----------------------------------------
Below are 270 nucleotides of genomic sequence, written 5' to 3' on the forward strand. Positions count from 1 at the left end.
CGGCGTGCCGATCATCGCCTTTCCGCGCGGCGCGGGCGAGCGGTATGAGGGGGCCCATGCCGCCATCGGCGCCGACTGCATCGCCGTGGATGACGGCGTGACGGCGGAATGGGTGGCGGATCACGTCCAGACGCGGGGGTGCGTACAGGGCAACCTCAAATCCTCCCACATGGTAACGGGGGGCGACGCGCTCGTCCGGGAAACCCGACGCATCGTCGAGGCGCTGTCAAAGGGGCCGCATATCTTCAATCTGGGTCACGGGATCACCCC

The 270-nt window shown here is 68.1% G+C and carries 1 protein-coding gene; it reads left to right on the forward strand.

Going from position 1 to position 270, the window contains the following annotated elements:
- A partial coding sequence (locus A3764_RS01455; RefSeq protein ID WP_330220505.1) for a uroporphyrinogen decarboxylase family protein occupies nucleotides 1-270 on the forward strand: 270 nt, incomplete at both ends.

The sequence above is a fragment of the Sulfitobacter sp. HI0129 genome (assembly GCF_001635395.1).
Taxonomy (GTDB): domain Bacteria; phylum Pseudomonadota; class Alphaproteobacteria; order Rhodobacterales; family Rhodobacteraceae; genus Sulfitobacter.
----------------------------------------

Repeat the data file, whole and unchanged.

Below are 270 nucleotides of genomic sequence, written 5' to 3' on the forward strand. Positions count from 1 at the left end.
CGGCGTGCCGATCATCGCCTTTCCGCGCGGCGCGGGCGAGCGGTATGAGGGGGCCCATGCCGCCATCGGCGCCGACTGCATCGCCGTGGATGACGGCGTGACGGCGGAATGGGTGGCGGATCACGTCCAGACGCGGGGGTGCGTACAGGGCAACCTCAAATCCTCCCACATGGTAACGGGGGGCGACGCGCTCGTCCGGGAAACCCGACGCATCGTCGAGGCGCTGTCAAAGGGGCCGCATATCTTCAATCTGGGTCACGGGATCACCCC

The 270-nt window shown here is 68.1% G+C and carries 1 protein-coding gene; it reads left to right on the forward strand.

Going from position 1 to position 270, the window contains the following annotated elements:
- A partial coding sequence (locus A3764_RS01455; RefSeq protein ID WP_330220505.1) for a uroporphyrinogen decarboxylase family protein occupies nucleotides 1-270 on the forward strand: 270 nt, incomplete at both ends.

The sequence above is a fragment of the Sulfitobacter sp. HI0129 genome (assembly GCF_001635395.1).
Taxonomy (GTDB): domain Bacteria; phylum Pseudomonadota; class Alphaproteobacteria; order Rhodobacterales; family Rhodobacteraceae; genus Sulfitobacter.